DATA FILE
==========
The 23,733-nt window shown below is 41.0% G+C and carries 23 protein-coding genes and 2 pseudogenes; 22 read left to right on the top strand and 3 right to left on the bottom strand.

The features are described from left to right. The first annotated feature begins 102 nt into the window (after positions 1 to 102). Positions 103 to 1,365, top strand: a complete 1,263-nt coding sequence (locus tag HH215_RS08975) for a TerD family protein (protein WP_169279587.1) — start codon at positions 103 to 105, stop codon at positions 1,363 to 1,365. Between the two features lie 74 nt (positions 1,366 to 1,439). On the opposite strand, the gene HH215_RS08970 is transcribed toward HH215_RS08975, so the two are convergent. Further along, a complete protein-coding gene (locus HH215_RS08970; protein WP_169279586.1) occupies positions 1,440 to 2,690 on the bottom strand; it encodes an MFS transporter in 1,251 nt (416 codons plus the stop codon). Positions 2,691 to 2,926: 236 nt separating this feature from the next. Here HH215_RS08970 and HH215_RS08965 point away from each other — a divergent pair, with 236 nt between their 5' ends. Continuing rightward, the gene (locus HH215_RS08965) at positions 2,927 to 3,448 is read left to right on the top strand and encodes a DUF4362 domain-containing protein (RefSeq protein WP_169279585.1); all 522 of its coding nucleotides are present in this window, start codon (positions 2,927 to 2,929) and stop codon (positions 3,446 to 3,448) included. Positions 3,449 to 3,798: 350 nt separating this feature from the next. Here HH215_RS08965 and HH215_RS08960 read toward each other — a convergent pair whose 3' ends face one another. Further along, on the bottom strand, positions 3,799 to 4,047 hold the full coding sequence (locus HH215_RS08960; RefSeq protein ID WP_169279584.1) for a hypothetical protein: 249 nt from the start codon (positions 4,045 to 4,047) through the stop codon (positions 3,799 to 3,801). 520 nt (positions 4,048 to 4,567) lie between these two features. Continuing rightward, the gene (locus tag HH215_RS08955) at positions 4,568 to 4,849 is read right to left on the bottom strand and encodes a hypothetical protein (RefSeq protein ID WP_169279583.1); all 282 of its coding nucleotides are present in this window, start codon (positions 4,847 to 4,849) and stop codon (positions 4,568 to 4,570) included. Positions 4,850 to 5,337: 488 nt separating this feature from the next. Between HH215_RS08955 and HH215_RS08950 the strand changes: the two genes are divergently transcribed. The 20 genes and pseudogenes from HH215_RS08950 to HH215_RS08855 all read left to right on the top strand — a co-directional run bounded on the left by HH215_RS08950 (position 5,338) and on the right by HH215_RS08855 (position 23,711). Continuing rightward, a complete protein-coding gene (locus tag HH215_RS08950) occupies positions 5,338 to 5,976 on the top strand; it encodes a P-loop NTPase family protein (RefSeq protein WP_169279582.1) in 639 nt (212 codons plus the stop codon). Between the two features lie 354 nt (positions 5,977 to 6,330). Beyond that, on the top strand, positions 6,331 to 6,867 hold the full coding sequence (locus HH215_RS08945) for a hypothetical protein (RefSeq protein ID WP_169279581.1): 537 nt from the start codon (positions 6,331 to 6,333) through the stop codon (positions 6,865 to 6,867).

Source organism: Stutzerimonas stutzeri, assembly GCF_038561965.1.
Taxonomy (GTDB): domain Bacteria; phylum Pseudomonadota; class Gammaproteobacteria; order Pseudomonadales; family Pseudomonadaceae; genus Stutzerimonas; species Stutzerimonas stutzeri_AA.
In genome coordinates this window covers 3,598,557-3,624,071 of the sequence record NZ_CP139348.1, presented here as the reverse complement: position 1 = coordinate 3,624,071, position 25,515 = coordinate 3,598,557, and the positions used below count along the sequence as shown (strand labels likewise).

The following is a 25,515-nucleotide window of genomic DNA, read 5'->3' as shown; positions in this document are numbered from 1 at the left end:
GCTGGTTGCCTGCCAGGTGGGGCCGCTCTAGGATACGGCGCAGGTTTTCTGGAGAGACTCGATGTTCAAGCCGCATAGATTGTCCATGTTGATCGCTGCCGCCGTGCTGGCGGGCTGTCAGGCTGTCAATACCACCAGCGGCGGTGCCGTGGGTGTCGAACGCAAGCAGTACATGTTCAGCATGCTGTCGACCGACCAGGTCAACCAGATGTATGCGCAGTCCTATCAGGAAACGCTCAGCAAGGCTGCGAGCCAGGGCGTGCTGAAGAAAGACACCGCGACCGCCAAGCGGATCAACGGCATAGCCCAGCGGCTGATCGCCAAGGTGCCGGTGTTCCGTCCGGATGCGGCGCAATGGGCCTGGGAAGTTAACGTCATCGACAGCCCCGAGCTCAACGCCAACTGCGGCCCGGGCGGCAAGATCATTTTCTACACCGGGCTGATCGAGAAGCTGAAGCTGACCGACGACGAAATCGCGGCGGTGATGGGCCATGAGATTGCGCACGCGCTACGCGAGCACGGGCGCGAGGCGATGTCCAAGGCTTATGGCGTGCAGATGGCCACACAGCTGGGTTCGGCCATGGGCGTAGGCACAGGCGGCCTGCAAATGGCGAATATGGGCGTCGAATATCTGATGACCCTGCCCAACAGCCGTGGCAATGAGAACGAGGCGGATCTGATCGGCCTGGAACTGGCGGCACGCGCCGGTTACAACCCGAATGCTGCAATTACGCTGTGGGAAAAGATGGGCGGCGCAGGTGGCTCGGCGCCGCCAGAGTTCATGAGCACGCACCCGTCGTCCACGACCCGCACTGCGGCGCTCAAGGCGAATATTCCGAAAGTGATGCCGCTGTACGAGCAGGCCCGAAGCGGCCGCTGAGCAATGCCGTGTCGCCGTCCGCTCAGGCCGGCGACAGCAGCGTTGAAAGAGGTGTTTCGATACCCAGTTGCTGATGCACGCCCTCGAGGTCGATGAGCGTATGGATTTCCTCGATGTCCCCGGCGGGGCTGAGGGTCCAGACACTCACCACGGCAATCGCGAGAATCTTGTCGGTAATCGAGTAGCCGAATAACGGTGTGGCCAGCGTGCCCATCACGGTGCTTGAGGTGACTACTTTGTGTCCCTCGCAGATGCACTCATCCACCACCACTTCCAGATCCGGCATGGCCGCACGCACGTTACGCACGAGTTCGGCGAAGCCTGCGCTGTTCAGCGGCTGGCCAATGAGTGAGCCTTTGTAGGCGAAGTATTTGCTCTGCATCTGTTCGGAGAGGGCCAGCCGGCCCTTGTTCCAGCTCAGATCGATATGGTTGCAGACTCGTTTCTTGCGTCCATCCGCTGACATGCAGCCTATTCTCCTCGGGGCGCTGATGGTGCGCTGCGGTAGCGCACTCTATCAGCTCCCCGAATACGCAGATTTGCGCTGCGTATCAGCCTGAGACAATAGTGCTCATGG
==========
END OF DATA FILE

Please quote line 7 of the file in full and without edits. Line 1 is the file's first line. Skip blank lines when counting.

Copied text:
GCTGGTTGCCTGCCAGGTGGGGCCGCTCTAGGATACGGCGCAGGTTTTCTGGAGAGACTCGATGTTCAAGCCGCATAGATTGTCCATGTTGATCGCTGCCGCCGTGCTGGCGGGCTGTCAGGCTGTCAATACCACCAGCGGCGGTGCCGTGGGTGTCGAACGCAAGCAGTACATGTTCAGCATGCTGTCGACCGACCAGGTCAACCAGATGTATGCGCAGTCCTATCAGGAAACGCTCAGCAAGGCTGCGAGCCAGGGCGTGCTGAAGAAAGACACCGCGACCGCCAAGCGGATCAACGGCATAGCCCAGCGGCTGATCGCCAAGGTGCCGGTGTTCCGTCCGGATGCGGCGCAATGGGCCTGGGAAGTTAACGTCATCGACAGCCCCGAGCTCAACGCCAACTGCGGCCCGGGCGGCAAGATCATTTTCTACACCGGGCTGATCGAGAAGCTGAAGCTGACCGACGACGAAATCGCGGCGGTGATGGGCCATGAGATTGCGCACGCGCTACGCGAGCACGGGCGCGAGGCGATGTCCAAGGCTTATGGCGTGCAGATGGCCACACAGCTGGGTTCGGCCATGGGCGTAGGCACAGGCGGCCTGCAAATGGCGAATATGGGCGTCGAATATCTGATGACCCTGCCCAACAGCCGTGGCAATGAGAACGAGGCGGATCTGATCGGCCTGGAACTGGCGGCACGCGCCGGTTACAACCCGAATGCTGCAATTACGCTGTGGGAAAAGATGGGCGGCGCAGGTGGCTCGGCGCCGCCAGAGTTCATGAGCACGCACCCGTCGTCCACGACCCGCACTGCGGCGCTCAAGGCGAATATTCCGAAAGTGATGCCGCTGTACGAGCAGGCCCGAAGCGGCCGCTGAGCAATGCCGTGTCGCCGTCCGCTCAGGCCGGCGACAGCAGCGTTGAAAGAGGTGTTTCGATACCCAGTTGCTGATGCACGCCCTCGAGGTCGATGAGCGTATGGATTTCCTCGATGTCCCCGGCGGGGCTGAGGGTCCAGACACTCACCACGGCAATCGCGAGAATCTTGTCGGTAATCGAGTAGCCGAATAACGGTGTGGCCAGCGTGCCCATCACGGTGCTTGAGGTGACTACTTTGTGTCCCTCGCAGATGCACTCATCCACCACCACTTCCAGATCCGGCATGGCCGCACGCACGTTACGCACGAGTTCGGCGAAGCCTGCGCTGTTCAGCGGCTGGCCAATGAGTGAGCCTTTGTAGGCGAAGTATTTGCTCTGCATCTGTTCGGAGAGGGCCAGCCGGCCCTTGTTCCAGCTCAGATCGATATGGTTGCAGACTCGTTTCTTGCGTCCATCCGCTGACATGCAGCCTATTCTCCTCGGGGCGCTGATGGTGCGCTGCGGTAGCGCACTCTATCAGCTCCCCGAATACGCAGATTTGCGCTGCGTATCAGCCTGAGACAATAGTGCTCATGG